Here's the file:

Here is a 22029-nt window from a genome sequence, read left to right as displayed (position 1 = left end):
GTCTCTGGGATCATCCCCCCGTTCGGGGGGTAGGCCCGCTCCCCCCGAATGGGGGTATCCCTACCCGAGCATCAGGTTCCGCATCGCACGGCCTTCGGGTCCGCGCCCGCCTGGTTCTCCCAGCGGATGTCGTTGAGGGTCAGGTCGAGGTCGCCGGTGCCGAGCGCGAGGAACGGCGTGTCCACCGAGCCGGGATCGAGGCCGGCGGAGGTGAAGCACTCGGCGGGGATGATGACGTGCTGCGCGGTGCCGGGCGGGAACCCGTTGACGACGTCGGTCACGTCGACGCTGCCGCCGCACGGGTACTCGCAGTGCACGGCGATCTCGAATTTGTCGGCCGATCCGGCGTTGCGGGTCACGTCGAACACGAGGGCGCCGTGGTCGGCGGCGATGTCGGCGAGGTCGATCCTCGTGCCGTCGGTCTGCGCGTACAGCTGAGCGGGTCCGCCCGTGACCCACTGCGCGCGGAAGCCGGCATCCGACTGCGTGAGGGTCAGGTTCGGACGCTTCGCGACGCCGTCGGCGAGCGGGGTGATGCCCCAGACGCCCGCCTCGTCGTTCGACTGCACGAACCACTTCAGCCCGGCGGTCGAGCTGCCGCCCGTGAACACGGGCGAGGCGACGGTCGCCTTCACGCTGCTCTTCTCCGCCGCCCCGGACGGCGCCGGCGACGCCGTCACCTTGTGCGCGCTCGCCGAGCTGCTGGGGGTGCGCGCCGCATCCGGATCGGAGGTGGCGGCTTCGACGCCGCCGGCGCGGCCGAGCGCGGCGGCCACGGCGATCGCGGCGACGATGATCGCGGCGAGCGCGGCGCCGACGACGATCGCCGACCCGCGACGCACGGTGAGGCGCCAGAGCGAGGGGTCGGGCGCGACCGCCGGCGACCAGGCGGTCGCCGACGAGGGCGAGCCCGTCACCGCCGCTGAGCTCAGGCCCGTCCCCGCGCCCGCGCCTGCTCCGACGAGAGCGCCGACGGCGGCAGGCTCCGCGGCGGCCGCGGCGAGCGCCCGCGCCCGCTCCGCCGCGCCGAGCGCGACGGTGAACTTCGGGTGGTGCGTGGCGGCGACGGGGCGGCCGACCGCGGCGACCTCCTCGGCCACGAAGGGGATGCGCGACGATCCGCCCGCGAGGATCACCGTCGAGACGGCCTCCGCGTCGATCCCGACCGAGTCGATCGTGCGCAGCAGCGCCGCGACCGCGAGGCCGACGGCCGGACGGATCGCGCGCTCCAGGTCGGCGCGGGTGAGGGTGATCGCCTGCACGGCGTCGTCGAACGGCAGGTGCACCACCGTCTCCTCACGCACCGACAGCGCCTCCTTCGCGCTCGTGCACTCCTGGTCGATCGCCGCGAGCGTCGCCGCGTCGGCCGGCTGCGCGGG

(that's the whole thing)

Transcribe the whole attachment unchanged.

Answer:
Here is a 22029-nt window from a genome sequence, read left to right as displayed (position 1 = left end):
GTCTCTGGGATCATCCCCCCGTTCGGGGGGTAGGCCCGCTCCCCCCGAATGGGGGTATCCCTACCCGAGCATCAGGTTCCGCATCGCACGGCCTTCGGGTCCGCGCCCGCCTGGTTCTCCCAGCGGATGTCGTTGAGGGTCAGGTCGAGGTCGCCGGTGCCGAGCGCGAGGAACGGCGTGTCCACCGAGCCGGGATCGAGGCCGGCGGAGGTGAAGCACTCGGCGGGGATGATGACGTGCTGCGCGGTGCCGGGCGGGAACCCGTTGACGACGTCGGTCACGTCGACGCTGCCGCCGCACGGGTACTCGCAGTGCACGGCGATCTCGAATTTGTCGGCCGATCCGGCGTTGCGGGTCACGTCGAACACGAGGGCGCCGTGGTCGGCGGCGATGTCGGCGAGGTCGATCCTCGTGCCGTCGGTCTGCGCGTACAGCTGAGCGGGTCCGCCCGTGACCCACTGCGCGCGGAAGCCGGCATCCGACTGCGTGAGGGTCAGGTTCGGACGCTTCGCGACGCCGTCGGCGAGCGGGGTGATGCCCCAGACGCCCGCCTCGTCGTTCGACTGCACGAACCACTTCAGCCCGGCGGTCGAGCTGCCGCCCGTGAACACGGGCGAGGCGACGGTCGCCTTCACGCTGCTCTTCTCCGCCGCCCCGGACGGCGCCGGCGACGCCGTCACCTTGTGCGCGCTCGCCGAGCTGCTGGGGGTGCGCGCCGCATCCGGATCGGAGGTGGCGGCTTCGACGCCGCCGGCGCGGCCGAGCGCGGCGGCCACGGCGATCGCGGCGACGATGATCGCGGCGAGCGCGGCGCCGACGACGATCGCCGACCCGCGACGCACGGTGAGGCGCCAGAGCGAGGGGTCGGGCGCGACCGCCGGCGACCAGGCGGTCGCCGACGAGGGCGAGCCCGTCACCGCCGCTGAGCTCAGGCCCGTCCCCGCGCCCGCGCCTGCTCCGACGAGAGCGCCGACGGCGGCAGGCTCCGCGGCGGCCGCGGCGAGCGCCCGCGCCCGCTCCGCCGCGCCGAGCGCGACGGTGAACTTCGGGTGGTGCGTGGCGGCGACGGGGCGGCCGACCGCGGCGACCTCCTCGGCCACGAAGGGGATGCGCGACGATCCGCCCGCGAGGATCACCGTCGAGACGGCCTCCGCGTCGATCCCGACCGAGTCGATCGTGCGCAGCAGCGCCGCGACCGCGAGGCCGACGGCCGGACGGATCGCGCGCTCCAGGTCGGCGCGGGTGAGGGTGATCGCCTGCACGGCGTCGTCGAACGGCAGGTGCACCACCGTCTCCTCACGCACCGACAGCGCCTCCTTCGCGCTCGTGCACTCCTGGTCGATCGCCGCGAGCGTCGCCGCGTCGGCCGGCTGCGCGGG